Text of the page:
Answer: Per University guidance, your first step is to request a refund from the conference organizer. For advice on how to request travel reimbursement from the airlines, please contact the University Travel Office at https://www.utep.edu/travel/ or 915-747-5171. If you have been awarded a Graduate School Travel Grant, you should work with your department/program administrator to cancel any existing travel pre-authorizations and contact firstname.lastname@example.org with any questions related to your award.
I am planning to apply for a Graduate School Dodson Research Grant. What is the spring deadline? Has the application process or the requirements changed due to COVID-19?
Answer: The Graduate School will continue this funding (spring deadline extended to April 3), but we will take into consideration the impact of COVID-19 on requests when making funding decisions. Given current public health considerations, we are not considering proposals for research travel or face-to-face human-subjects research. For more information and to submit an application, visit this page.
I’m an international student who was set to graduate this spring/summer. Should I renew my I-20, which expires soon?
Consult with your advisor to see whether you have a good chance of finishing before your I-20 expires. When discussing this, you should assume that things will be more difficult moving forward (e.g., collect data for thesis/dissertation, a required course might not be offered). If you and your advisor believe that there is NOT a good chance of graduating before your I-20 expires, you should request an extension and be sure to follow all Office of International Programs (OIP) guidelines and recommendations.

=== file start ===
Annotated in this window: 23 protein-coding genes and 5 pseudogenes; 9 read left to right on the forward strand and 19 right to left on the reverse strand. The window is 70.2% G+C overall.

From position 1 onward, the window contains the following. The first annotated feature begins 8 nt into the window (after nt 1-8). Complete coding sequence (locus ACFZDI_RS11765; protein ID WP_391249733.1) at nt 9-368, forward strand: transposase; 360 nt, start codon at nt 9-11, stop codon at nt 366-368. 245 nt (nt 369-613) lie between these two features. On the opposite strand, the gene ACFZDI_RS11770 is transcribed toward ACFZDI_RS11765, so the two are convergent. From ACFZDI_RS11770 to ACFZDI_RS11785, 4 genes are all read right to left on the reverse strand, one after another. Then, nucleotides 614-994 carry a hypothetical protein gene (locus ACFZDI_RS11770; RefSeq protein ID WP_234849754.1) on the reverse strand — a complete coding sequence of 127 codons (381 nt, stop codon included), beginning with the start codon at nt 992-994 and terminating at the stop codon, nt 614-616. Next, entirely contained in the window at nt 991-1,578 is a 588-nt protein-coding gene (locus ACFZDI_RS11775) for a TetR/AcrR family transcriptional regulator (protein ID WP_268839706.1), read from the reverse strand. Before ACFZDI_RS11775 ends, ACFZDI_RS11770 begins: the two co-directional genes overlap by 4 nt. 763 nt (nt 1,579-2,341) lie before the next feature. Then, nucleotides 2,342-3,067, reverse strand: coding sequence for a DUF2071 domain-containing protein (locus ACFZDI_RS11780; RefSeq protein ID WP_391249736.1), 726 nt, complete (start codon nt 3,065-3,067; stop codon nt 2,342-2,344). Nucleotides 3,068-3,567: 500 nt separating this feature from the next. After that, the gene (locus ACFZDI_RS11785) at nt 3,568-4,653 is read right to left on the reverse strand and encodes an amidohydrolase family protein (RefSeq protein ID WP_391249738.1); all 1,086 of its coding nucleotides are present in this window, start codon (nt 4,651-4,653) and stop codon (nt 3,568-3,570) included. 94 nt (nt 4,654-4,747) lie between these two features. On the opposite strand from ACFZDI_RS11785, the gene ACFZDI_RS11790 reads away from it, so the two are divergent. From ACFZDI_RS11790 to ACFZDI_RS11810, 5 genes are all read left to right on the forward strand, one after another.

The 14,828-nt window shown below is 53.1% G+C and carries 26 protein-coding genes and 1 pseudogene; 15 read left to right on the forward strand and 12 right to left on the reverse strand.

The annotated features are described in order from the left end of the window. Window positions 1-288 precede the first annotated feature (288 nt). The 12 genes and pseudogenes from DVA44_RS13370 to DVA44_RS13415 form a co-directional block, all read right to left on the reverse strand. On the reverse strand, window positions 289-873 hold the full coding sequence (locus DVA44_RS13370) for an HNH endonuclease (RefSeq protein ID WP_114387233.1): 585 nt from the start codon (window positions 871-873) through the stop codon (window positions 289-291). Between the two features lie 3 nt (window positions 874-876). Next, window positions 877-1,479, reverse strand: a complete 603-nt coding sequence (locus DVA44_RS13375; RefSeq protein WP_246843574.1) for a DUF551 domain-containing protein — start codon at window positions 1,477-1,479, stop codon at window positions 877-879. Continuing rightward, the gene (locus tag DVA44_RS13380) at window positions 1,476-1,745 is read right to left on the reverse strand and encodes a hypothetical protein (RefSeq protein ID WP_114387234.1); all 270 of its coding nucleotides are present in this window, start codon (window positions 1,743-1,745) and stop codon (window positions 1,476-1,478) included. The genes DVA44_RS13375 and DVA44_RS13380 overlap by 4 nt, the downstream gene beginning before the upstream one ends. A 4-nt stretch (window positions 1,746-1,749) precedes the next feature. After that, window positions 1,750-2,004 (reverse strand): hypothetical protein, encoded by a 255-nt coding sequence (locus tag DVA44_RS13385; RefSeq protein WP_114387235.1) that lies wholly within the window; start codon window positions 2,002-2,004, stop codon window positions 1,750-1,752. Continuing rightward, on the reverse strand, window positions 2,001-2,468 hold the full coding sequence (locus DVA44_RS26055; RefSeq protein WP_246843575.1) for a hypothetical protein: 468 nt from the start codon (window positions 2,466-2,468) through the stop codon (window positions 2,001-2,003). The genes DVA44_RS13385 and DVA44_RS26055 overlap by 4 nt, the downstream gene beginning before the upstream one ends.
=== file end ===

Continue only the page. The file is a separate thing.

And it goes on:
Can I return to my home country and remain enrolled at UTEP?
Answer: Yes. but definitely check in with the Office of International Programs (OIP). OIP’s COVID-19 Guidance page has important information regarding the departure process for international students, including a form you need to complete. You can find that information and a link to the form on this OIP web page.
If you travel to a country assessed with Level 2 (or higher) risk by the CDC, in addition to checking in with OIP, please fill out the form at the bottom of this Environmental Health & Safety page to report your return to the U.S.
PROGRESS TOWARD DEGREE
What should I do if I cannot complete my thesis/dissertation within the normal time limit (6 years for thesis & 8 years for dissertation) or the extended time limit (via approval from the Graduate Dean) and am facing additional delays due to COVID-19?
Answer: If you need an extension (or need a second extension), you must submit a request to the Dean of the Graduate school and follow these steps:
- Once your situation stabilizes, work with your mentor to develop a plan for completion.
- This plan should outline major milestones such as anticipated date of proposal defense, completion of data collection, completion of chapter drafts, and thesis/dissertation defense date. You may use the IDP form recommended by the Graduate School which can be found on the Graduate School website.
- Sign and date this plan and then get the signatures of your thesis/dissertation advisor and program director. You can provide electronic signatures, or obtain permission via e-mail by having your advisor and program director indicate their approval through an e-mail chain.
- Submit your plan to the Dean of the Graduate School.